The not-so-surprise comedy success story of 2017, True Story with Hamish and Andy is back and operating on an equally unsurprising principle: if it ain’t broke, don’t fix it.
So the set-up remains exactly the same: Hamish & Andy sit on a couch, a regular unknown person sits down across from them and proceeds to tell a classic story from their life that will – hopefully – entertain and amuse. It’s Drunk History without the booze or the learning, but with a fairly polished story that usually provides some laughs.
“It was a long time ago, and I was very young” is a great way to distance yourself from your bad behaviour. And so it proves to be in episode one, as a tale of trying to get out of poetry homework (having to come up with 24 poems is pretty steep, admittedly) in 1986 rapidly escalates thanks to one slack student’s refusal to admit her sickie is fake. Do we end up in a hospital heading for surgery? It’d be a short episode if we didn’t.
While all the old favourites are back, and by that we mean decent comedy performers in cameo roles – hey look, Rob Sitch as a rhyming poetry teacher! Mark Mitchell hamming it up as a doctor! Stephen Curry as a surgeon! – there’s a new twist or two as well. Having the re-creation change as the story-teller provides more or new information is an obvious way to get laughs and starting out the first episode with an example (our lead in the flashback changes as we’re told more about her look) suggests things might be a bit more flexible reality-wise this season.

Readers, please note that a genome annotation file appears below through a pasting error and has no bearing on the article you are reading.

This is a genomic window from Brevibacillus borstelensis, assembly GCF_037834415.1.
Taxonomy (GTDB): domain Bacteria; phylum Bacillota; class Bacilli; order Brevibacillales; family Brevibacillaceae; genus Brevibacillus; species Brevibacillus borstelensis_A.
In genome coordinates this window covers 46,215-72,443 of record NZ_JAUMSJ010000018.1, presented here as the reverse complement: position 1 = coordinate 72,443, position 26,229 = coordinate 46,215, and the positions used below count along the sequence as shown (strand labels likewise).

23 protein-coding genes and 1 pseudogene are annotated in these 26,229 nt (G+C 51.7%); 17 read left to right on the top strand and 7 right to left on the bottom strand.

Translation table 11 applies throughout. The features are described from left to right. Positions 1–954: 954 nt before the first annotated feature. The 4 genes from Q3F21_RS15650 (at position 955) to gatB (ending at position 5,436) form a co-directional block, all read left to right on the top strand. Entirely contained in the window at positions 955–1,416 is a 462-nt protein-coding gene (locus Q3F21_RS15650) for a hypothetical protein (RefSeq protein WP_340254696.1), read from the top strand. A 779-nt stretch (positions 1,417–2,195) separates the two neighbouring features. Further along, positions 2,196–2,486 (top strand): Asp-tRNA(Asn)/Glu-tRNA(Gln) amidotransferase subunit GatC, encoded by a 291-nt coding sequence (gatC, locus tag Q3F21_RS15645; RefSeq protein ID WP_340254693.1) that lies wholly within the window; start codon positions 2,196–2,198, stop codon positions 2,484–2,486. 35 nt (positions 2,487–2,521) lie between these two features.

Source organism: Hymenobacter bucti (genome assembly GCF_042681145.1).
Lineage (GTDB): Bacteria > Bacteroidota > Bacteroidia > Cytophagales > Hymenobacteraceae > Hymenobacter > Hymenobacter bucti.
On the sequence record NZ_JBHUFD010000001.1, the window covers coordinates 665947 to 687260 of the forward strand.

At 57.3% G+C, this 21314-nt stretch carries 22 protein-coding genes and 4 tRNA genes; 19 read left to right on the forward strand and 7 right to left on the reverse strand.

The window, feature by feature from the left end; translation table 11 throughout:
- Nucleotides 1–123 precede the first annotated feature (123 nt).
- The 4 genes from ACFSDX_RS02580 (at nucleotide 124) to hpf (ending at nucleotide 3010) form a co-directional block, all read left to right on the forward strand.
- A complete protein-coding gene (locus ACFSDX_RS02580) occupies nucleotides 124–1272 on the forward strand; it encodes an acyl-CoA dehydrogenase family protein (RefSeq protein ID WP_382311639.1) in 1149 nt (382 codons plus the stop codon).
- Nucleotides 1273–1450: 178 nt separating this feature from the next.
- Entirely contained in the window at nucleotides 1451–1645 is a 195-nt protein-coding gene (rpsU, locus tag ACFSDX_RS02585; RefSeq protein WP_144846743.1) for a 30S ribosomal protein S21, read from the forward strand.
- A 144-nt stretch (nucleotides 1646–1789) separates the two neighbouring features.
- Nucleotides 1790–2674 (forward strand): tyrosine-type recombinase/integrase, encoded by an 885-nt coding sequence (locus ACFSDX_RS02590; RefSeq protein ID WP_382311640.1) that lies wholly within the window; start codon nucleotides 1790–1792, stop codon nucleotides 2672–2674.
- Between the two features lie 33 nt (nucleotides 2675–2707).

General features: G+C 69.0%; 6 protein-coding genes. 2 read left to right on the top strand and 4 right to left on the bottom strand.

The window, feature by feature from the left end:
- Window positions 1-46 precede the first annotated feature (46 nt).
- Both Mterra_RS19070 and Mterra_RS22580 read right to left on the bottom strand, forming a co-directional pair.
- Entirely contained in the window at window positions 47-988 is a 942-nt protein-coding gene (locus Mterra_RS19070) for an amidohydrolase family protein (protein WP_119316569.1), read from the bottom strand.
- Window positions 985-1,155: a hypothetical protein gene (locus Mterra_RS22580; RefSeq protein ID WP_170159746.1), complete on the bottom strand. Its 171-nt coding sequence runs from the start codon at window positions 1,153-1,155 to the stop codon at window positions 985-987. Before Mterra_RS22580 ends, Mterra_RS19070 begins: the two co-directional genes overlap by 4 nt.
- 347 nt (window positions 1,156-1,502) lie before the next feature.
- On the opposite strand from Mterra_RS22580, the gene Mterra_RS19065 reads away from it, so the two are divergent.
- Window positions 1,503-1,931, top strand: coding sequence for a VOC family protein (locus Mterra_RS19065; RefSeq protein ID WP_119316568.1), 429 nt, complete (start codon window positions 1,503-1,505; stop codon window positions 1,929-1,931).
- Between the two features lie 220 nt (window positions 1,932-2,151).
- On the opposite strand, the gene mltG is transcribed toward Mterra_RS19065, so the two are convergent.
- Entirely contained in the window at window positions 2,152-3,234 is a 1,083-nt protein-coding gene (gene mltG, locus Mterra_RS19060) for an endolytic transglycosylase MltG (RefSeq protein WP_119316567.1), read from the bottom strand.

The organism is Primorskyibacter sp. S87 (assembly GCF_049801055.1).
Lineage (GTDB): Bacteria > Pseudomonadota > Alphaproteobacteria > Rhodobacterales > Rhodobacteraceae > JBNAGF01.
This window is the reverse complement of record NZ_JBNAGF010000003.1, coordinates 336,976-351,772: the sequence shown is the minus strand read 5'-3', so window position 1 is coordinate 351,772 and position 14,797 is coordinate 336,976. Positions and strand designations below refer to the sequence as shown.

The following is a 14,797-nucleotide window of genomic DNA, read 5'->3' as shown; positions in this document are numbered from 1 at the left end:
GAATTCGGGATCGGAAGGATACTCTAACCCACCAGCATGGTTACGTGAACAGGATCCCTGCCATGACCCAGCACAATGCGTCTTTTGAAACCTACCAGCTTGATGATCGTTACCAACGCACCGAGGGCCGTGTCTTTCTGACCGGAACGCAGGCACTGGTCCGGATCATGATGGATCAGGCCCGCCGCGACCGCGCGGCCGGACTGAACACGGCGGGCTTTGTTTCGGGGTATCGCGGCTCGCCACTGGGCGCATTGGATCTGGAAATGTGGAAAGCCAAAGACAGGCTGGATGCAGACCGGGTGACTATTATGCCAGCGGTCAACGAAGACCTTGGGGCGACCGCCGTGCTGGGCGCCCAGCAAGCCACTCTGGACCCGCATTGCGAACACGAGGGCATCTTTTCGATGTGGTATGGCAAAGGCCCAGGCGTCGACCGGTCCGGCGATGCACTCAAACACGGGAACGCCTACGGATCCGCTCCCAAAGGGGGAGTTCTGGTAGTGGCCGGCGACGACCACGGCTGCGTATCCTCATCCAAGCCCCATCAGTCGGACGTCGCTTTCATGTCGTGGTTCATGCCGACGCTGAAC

(okay, we saw Hamish & Andy on breakfast television and they said there’s an episode coming up where the storyteller is a bit of a bullshitter and they constantly had to rein him in)
But otherwise this remains the kind of solid, unremarkable amusement that Australian television really needs to consider as the floor for broadcast quality rather than a high water mark. Hamish & Andy can get stories out of the public in their sleep after over a decade in radio, the stories themselves are good but rarely great (hey, at least they don’t have to pay writers for the ideas) and while the all-star casts are great the actors rarely get to do much more than turn up and get a recognition laugh or two.
The core problem is that this is a show that says that while craft and care should be lavished on every other aspect of the production – the production values are always first-class (just look at the range of locations!) – comedy itself can’t be crafted: you just ask random people for funny stories and use the best. And again, while these stories are good, we’re not talking about a halfway decent episode of The Games or Frontline here; given a fortnight pretty much anyone reading this could come up with a much funnier “real-life” story*, but that would defeat the purpose of the show. Which, following that line of logic, clearly isn’t to be funny.
Put another way, television comedy lives or dies in the writing, and this show doesn’t really want to use writers at all.
*anyone who says “you couldn’t make this stuff up!” deserves a slap. It’s the story of a teen girl who refused to admit her illness was faked, not Fawlty Towers.